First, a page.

Decision making is an important activity at the centre of every industrial processing plant, whether it’s deciding on how to optimise manufacturing efficiencies in the face of supply chain fragility or how many engineers to safely deploy in the field to maintain operations 24/7 – it all helps to power efficiencies, compliance, sustainability and competitiveness, explains Intoware’s CEO Keith Tilley.
According to the Made UK/PWC Executive Survey 2022, UK manufacturers felt positive about growth in the beginning of this year having survived the pandemic. This is despite the fact that processing plants face a number of threats, from supply chain disruption, labour shortages and rising material costs and since then, Russia’s invasion of Ukraine causing energy prices to surge impacting heavy industries.
In the face of these challenges, being able to respond quickly and accurately is critical not only to competitiveness, but survival. Having an effective digital strategy in place that delivers actionable insights is the key to mitigating many of these issues.
Industry 4.0 and the Industrial Internet of Things (IIoT) technology, facilitates the access to data in ‘real-time’, without the need to take the assets being monitored out of service. This allows access to critical data that supports asset managers, supervisors and frontline workers so corrective action can be taken to minimise downtime to ensure that production targets and compliance standards are met.
To better understand how data informed businesses are post-pandemic, workflowautomation specialist Intoware commissioned an independent survey of 1,030decision industrial businesses on the 28th February to the March 2022.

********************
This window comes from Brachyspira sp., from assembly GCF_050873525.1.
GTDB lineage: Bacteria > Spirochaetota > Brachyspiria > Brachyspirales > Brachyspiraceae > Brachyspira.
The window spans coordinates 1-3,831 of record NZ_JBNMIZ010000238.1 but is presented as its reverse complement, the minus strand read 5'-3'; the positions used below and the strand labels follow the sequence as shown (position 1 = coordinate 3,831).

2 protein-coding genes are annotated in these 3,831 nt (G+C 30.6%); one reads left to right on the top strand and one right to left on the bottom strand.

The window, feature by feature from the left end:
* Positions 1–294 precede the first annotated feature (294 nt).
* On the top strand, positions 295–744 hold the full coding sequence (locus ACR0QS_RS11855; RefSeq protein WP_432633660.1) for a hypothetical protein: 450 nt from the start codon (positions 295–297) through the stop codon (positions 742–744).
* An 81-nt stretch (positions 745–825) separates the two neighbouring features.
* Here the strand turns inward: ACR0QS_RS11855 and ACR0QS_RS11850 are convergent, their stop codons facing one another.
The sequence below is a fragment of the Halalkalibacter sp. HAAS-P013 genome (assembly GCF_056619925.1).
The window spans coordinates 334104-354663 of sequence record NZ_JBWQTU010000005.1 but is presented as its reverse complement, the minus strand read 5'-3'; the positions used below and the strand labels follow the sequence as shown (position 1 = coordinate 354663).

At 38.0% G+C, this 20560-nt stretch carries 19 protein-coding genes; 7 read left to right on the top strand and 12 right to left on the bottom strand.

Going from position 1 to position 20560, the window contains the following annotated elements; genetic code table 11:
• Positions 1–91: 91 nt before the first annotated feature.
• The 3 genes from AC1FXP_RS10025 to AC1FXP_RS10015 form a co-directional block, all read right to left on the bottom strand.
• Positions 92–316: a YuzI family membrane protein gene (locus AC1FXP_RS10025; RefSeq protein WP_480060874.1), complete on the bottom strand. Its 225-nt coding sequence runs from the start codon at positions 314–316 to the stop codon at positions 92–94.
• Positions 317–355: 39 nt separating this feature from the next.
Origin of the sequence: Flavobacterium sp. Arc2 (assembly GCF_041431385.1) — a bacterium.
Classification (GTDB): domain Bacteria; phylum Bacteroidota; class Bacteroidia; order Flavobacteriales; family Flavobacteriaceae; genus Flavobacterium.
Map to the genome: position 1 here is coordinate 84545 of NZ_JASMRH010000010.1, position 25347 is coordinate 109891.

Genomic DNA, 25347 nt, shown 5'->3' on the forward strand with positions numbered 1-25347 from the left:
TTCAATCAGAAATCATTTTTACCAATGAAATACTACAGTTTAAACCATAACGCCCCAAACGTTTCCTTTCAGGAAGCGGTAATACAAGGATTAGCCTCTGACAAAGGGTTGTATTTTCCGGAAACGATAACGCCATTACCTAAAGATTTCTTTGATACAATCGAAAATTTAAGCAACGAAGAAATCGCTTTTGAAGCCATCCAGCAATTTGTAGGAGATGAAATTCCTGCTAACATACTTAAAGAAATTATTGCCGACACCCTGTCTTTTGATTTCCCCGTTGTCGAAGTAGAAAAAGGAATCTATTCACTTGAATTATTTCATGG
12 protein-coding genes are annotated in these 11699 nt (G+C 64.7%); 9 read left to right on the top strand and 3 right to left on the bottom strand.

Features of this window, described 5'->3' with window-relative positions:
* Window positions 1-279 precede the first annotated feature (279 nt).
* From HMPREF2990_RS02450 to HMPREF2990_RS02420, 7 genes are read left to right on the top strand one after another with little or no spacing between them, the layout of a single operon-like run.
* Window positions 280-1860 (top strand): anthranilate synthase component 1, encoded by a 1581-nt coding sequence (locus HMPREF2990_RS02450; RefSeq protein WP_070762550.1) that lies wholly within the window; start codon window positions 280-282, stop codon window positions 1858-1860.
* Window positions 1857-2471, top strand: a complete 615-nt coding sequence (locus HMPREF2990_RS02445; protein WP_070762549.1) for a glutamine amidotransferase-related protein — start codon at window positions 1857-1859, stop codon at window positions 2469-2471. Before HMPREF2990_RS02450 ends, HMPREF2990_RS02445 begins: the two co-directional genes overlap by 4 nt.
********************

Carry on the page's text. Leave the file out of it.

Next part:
It included manufacturing, utilities, oil and gas, civil engineering and rail transport and logistics sectors. Everyone from senior decisions makers, managers, supervisors to frontline workers were asked key questions to discover how they use data and their attitudes towards it for business decision making.
Intoware found that 74% of manufacturers post-pandemic, are relying on legacy systems and spreadsheets to get tasks done, believing this inflexible, often out-of-date, disconnected data is sufficient to support corporate decision making.
The survey showed that most manufacturers,86% claimed to be data-informed and 76% trusted data enough to complete tasks, this is despite most of them relying still on disparate legacy systems.
Intoware’s CEO, Keith Tilley, comments: “The research revealed that most of those surveyed believe they are data-driven, when in reality they could be relying on old, out-of-date data. This disconnected data acts like a ball and chain, tying down your staff as they spend a huge amount of time trying to unlock data trapped in spreadsheets and legacy systems to meet the demands of businesses, customers and regulators.”
With 77% of decision makers having access to data and over three quarters, 82%, believe that data is an asset, which is very good news. However, just under half of those surveyed, 47%use data only occasionally to help get the job done - as the reality is that their data is siloed.